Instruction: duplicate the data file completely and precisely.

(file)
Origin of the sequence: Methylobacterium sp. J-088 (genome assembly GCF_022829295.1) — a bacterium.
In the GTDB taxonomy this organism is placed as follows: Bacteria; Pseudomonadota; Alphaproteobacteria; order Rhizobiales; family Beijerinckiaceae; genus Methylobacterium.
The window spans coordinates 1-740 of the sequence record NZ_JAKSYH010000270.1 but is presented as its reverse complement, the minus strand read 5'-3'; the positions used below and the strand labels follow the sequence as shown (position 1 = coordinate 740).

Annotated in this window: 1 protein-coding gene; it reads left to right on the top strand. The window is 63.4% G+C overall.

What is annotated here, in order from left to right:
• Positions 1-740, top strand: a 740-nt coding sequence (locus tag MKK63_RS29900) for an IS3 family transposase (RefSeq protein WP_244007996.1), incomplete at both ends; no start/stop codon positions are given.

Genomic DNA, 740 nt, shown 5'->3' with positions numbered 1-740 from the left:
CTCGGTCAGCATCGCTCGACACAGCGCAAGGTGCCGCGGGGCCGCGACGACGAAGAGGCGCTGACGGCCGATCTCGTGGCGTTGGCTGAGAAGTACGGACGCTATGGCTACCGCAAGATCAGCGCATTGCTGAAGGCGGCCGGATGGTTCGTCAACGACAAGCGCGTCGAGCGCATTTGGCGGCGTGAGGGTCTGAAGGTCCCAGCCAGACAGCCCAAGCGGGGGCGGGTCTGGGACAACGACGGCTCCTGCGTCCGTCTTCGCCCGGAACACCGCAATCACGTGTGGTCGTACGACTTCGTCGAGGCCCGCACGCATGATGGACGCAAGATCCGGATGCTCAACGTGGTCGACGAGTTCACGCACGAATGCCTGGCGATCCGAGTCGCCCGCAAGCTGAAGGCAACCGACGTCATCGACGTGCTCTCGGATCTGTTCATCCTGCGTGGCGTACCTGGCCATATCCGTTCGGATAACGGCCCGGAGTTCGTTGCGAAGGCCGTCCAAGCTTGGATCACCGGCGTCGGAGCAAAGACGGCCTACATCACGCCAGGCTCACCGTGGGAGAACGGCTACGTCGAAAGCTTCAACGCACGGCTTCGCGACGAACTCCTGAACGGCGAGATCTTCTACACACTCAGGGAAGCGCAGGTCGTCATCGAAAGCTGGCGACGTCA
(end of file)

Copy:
Origin of the sequence: Methylobacterium sp. J-088 (genome assembly GCF_022829295.1) — a bacterium.
In the GTDB taxonomy this organism is placed as follows: Bacteria; Pseudomonadota; Alphaproteobacteria; order Rhizobiales; family Beijerinckiaceae; genus Methylobacterium.
The window spans coordinates 1-740 of the sequence record NZ_JAKSYH010000270.1 but is presented as its reverse complement, the minus strand read 5'-3'; the positions used below and the strand labels follow the sequence as shown (position 1 = coordinate 740).

Annotated in this window: 1 protein-coding gene; it reads left to right on the top strand. The window is 63.4% G+C overall.

What is annotated here, in order from left to right:
• Positions 1-740, top strand: a 740-nt coding sequence (locus tag MKK63_RS29900) for an IS3 family transposase (RefSeq protein WP_244007996.1), incomplete at both ends; no start/stop codon positions are given.

Genomic DNA, 740 nt, shown 5'->3' with positions numbered 1-740 from the left:
CTCGGTCAGCATCGCTCGACACAGCGCAAGGTGCCGCGGGGCCGCGACGACGAAGAGGCGCTGACGGCCGATCTCGTGGCGTTGGCTGAGAAGTACGGACGCTATGGCTACCGCAAGATCAGCGCATTGCTGAAGGCGGCCGGATGGTTCGTCAACGACAAGCGCGTCGAGCGCATTTGGCGGCGTGAGGGTCTGAAGGTCCCAGCCAGACAGCCCAAGCGGGGGCGGGTCTGGGACAACGACGGCTCCTGCGTCCGTCTTCGCCCGGAACACCGCAATCACGTGTGGTCGTACGACTTCGTCGAGGCCCGCACGCATGATGGACGCAAGATCCGGATGCTCAACGTGGTCGACGAGTTCACGCACGAATGCCTGGCGATCCGAGTCGCCCGCAAGCTGAAGGCAACCGACGTCATCGACGTGCTCTCGGATCTGTTCATCCTGCGTGGCGTACCTGGCCATATCCGTTCGGATAACGGCCCGGAGTTCGTTGCGAAGGCCGTCCAAGCTTGGATCACCGGCGTCGGAGCAAAGACGGCCTACATCACGCCAGGCTCACCGTGGGAGAACGGCTACGTCGAAAGCTTCAACGCACGGCTTCGCGACGAACTCCTGAACGGCGAGATCTTCTACACACTCAGGGAAGCGCAGGTCGTCATCGAAAGCTGGCGACGTCA